GMO giant hires retired cops to hunt down farmers

The glories of the intellectual property imperium! (from Occupy Monsanto)

GMO giants DuPont have contracted dozens of retired law enforcement officers to begin patrolling farms in the US next year to spot any potential intellectual property theft.

DuPont Co, the second-largest seed country in the world, is hoping to find farmers that have purchased contracts to use their genetically modified soybean seeds but have breached the terms of agreement by illegally using the product for repeat harvests. Should farmers replant GMO seeds licensed by DuPont, they could be sued for invalidating their contracts. (

This reminded me of my teacher Sam Bowles talking about guard labor (I Google and am glad to find that he still talks about it). Excessive supervision that pays for itself by keeping down wages, prison guards, etc: a great deal of labor is devoted to just watching people who, in a better structure of motivation, would not need to be watched at all.

(To say nothing of the fact the the part of guard labor that consists of prison guards is devoted to keeping prisoners out of the labor market, so that’s everybody’s effort wasted: on this see Bruce Western and Katherine Beckett, and John Quiggin. But I digress.)

Further Googling tells me that Bill Totten, who has a company that distributes open source software in Japan, has made just the same association between IP protection and guard labor.


Skills and the response to crisis

My paper with Andrea Filippetti is now available from Birkbeck’s Centre for Innovation Management Research. Bottom line: European countries with a combination of good short-term unemployment insurance and vocational training participation were less likely to see reductions in private sector investment in innovation in the first year of the financial crisis: having just one of these was no help, and job security, the bête noire of neo-liberalism, made no difference. Another way of putting it is that, in this particular case (investment in innovation, during the financial crisis), it is the security part of the flexicurity model that provides the benefit. This is consistent with the logic of Estevez-Abe, Iversen & Soskice’s chapter in Hall & Soskice’s Varieties of Capitalism.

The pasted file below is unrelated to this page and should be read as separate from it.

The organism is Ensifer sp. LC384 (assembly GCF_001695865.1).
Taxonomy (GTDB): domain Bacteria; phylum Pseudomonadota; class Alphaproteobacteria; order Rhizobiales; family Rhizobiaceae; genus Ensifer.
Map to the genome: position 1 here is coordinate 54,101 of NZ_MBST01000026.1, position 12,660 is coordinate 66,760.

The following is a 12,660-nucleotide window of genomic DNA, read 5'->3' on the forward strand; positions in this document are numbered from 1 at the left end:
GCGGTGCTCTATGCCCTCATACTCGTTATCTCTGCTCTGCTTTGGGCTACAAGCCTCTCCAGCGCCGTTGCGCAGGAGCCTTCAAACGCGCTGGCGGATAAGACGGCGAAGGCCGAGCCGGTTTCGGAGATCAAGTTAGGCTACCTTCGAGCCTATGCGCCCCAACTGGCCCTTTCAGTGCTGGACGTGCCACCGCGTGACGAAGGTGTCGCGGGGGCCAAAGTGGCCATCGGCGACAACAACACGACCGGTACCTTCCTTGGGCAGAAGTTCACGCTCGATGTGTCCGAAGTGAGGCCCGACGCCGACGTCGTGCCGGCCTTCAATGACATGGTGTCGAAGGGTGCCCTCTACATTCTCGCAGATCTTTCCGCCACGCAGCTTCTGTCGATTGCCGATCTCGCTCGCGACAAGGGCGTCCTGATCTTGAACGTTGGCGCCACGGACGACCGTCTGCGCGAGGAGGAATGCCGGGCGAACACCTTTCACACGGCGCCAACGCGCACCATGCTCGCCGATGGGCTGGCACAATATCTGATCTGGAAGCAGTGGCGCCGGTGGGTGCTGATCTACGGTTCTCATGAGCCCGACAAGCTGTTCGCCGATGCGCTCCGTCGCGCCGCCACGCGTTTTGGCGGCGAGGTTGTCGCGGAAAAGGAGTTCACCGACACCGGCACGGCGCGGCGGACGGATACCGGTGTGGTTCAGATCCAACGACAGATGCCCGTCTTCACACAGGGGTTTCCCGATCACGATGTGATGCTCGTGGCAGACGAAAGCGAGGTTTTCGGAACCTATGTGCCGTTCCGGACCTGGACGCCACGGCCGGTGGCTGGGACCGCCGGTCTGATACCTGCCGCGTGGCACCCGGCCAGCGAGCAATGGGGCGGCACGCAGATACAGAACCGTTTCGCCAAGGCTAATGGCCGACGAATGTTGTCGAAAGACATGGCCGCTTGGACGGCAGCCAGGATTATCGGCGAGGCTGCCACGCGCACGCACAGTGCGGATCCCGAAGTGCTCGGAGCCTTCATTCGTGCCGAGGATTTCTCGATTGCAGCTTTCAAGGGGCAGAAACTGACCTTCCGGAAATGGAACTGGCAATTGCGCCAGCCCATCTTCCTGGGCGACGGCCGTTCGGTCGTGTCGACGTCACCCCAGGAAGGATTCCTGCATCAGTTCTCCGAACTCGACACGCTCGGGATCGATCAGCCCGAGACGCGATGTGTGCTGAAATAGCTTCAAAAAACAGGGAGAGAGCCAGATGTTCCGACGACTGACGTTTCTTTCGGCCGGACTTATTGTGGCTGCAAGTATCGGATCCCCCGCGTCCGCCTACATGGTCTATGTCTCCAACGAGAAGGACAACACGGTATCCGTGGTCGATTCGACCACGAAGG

Economic liberalization depends on strong states

Julia Cagé and Lucie Gadenne find that

tariff cuts lead to lower tax revenues as a share of GDP. The drop is highest in poor countries that don’t have the capacity to compensate for lost tariff revenues with domestic taxes.

This is an important point in itself, and illustrates a more general principle that many of the benefits of economic liberalization depend on strong states. Continue reading

Open access publishing and not-for-profit publishing

Is the UK government’s new requirement of (slightly delayed) free access to publications based on government-funded research a blow to the extortionate power of commercial academic publishers, or will it just entrench them further? Continue reading

Bureaucracy and financial crisis in universities

Richard Evans, writing about the University of California system:

In the decade beginning in 1997, while faculty increased by 24 percent and student enrollment increased 39 percent, senior management grew by 118 percent.

He suggests that this might have contributed more than a little to with the financial crisis in those universities, which has been seen in temporary salary cuts (which earn the nice euphamism “employee furloughs”) and higher student fees. He provides the gruesome graphic seen below. (Note: all from a website run by that Council of UC Faculty Associations – so no dog in the fight, right?)

The cutting edge of red tape

University of California: the cutting edge of red tape

Where I work we do worry a bit about future finances. To preview that future I naturally look to California, where I grew up, since we always liked to think of ourselves as leading the way in everything from psychedelics to electronics. And certainly it has been leading the way of late in the field of problematic public finances, so perhaps this is the shape of things to come.

(A prediction I can make with more confidence is that somebody will write to say that this is not the shape of things to come, but what we have now. About that, I really can’t say.)